I know exactly how you feel! Mel and I had to make a few trips to the storehouse over the time I was unemployed. While the selection of things is usually pretty miserable, the people who work there were always amazing to us. “It says here you have three kids, right? Why aren’t you taking any ice cream? Here, have two! One of each flavor!”

What was really amazing, and I’m not sure you ever caught on, but if you read through most ward cookbooks (or even the cookbook you can pick up from the Storehouse itself) but they are filled with useful recipes. And nearly all those recipes require ingredients that are always stocked at the Bishop’s Storehouse.

If anything, our visits to the storehouse helped us learn to be more frugal when it came to preparing our family dinners. It was a hard lesson to learn!

14 06 2010
Herb

I came across your post looking for storehouse recipes. We’ve had to take advantage of the bishop’s storehouse last month and this month. What a humbling experience!

It tells me specifically in my patriarchal blessing that there will come a time in my life when I will need to accept help and service from others. That’s a big challenge for me, as I come from a proud family that doesn’t ask for help.

I also struggle with feelings of the “at least we’re not that bad off” and “this is my punishment” sort. I do good in the mornings, but by mid-afternoon I’m in that downward spiral, where unemployment just seems to be overwhelming and the thought of loosing our home is more than I can bear. I realize those feelings are a choice, though, and I try my best to choose the better option!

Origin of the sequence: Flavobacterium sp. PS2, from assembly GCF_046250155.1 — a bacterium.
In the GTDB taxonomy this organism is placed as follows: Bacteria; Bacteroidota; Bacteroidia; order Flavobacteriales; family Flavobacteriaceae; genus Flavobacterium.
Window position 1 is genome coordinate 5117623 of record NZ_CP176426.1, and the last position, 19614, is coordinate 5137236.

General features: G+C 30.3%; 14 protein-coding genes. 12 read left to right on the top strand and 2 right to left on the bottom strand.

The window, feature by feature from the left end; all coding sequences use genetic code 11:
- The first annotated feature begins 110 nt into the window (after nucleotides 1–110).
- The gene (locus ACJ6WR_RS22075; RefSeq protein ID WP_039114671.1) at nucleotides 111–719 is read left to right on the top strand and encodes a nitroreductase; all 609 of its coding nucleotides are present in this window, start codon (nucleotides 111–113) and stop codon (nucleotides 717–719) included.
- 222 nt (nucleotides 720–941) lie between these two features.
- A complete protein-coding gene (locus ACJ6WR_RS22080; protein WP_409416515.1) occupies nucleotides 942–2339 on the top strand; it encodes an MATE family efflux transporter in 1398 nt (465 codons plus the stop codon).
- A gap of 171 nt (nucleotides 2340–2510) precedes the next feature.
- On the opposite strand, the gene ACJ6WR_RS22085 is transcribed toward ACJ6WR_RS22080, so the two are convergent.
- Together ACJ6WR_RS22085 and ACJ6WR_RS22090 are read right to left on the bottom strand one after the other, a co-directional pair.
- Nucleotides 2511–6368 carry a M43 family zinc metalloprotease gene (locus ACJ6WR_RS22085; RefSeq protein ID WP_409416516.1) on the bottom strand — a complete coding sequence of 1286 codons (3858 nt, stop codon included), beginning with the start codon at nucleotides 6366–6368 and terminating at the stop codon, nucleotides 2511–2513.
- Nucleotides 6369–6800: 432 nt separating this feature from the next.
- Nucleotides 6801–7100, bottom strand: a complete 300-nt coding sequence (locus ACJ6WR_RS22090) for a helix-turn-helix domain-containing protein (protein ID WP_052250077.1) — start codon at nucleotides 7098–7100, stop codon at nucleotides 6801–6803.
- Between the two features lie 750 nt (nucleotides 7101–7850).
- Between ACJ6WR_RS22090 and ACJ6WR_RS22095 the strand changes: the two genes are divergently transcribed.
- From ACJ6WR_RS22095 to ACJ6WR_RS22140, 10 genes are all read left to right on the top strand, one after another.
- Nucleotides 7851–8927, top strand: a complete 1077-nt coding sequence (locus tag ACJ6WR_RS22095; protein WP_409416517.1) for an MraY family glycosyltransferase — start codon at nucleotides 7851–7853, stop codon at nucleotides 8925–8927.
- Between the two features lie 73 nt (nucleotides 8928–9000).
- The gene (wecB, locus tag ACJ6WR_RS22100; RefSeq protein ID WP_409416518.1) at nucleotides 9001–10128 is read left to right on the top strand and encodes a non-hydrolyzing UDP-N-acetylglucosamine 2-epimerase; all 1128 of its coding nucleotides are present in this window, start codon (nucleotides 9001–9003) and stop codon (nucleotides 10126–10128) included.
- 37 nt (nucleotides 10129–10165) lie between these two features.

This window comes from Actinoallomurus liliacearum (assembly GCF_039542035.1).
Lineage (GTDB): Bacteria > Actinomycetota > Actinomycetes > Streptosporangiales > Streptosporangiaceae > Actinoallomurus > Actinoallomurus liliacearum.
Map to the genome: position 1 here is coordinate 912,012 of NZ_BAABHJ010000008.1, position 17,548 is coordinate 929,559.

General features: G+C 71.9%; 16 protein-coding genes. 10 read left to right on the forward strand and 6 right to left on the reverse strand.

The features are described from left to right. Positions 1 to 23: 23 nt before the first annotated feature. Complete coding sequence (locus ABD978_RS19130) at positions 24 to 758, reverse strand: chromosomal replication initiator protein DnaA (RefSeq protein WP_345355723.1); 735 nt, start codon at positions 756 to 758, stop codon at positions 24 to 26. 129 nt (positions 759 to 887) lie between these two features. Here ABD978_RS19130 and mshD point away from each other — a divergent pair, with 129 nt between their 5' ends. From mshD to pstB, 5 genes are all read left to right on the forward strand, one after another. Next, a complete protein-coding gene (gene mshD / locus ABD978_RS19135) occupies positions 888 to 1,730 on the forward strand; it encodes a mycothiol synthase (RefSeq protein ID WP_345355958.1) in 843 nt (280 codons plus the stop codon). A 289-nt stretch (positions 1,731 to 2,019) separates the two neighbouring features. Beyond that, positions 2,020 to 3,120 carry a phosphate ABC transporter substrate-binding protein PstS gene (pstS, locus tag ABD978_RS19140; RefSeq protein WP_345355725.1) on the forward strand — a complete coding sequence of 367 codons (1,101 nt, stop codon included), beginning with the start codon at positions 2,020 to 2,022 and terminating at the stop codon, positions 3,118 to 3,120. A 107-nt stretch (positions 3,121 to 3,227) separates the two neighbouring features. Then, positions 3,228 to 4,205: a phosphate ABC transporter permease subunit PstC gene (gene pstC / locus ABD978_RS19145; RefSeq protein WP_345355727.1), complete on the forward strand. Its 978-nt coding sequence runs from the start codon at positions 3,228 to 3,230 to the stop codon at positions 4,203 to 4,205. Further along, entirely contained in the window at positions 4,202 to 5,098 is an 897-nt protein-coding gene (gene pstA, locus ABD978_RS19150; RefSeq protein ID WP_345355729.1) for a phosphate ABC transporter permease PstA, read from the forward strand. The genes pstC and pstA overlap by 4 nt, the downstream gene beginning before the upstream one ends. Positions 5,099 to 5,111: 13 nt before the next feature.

Thanks for your post.

11 03 2012
Larse

Hi Andrew,
I came across your blog and my heart goes out to you. My husband and I have been struggling for at least two years through furlows, and layoffs and have come very close to loosing our home too many times and we are now in a mountain of debt. My husband lost his second job and is no longer working overtime. It is exhausting because sometimes I feel like unemployment could be around the corner at any moment and the future is uncertain. We have been in the hole and have had to visit the bishop’s warehouse and it was a humbling experience. I thought my husband would be devestated by it, but his reaction was quite different, he was relieved- we had food in the house and could feed the kids. You see, he is a recent convert. He has been through tough times as a child, when his step mother would starve them by locking the refrigerator. He even had to steal food to feed his brother and sister, something that he still feels ashamed and angry about. Later in life, he found himself homeless with two young children under the age of two as a young father and had to live in his car with them for weeks and forego eating to feed them. So you can imagine, not having a basic necessity like food was absolutely terrifying for him and made him feel like such a failure. However, he felt extremely blessed that the church offered us help in our time of need. He never, ever received help from any church during a time of crisis, and was amazed that it was given freely with love. It actually made him feel that the Savior was looking out for him and that we would be ok. I hope feelings of comfort will come to you and your family soon, and that you will feel the Savior’s love for you as you move forward through this very rough time.
Even though financially things have not gotten better, I have changed the way I do things and no longer need to get help from the storehouse for food. I never thought I would be going from the Bishop’s storehouse to having a 3+ month supply of food but I have managed to do it. I learned how to coupon. I’ve gotten many necessities free and stocked up on them by using coupons. It is like paper money. We have a family of six and have gone from spending $250/mo + for grocieries down to around $100/mo or less, what is better is that I am getting three times as much food and personal care items and I do not run out of the basic necessities any more. I wish I had leaned how to do this sooner. I could have saved my family so much money and saved my husband a lot of stress. Look into it… you may be surprised how doing something like this can help you feel empowered in a time when you are down. It has really given my husband and I a different perspective on how we live and what we actually can accomplish with very little. Food for thought…. check out livingrichwithcoupons.com. Hang in there, you will be in my prayers.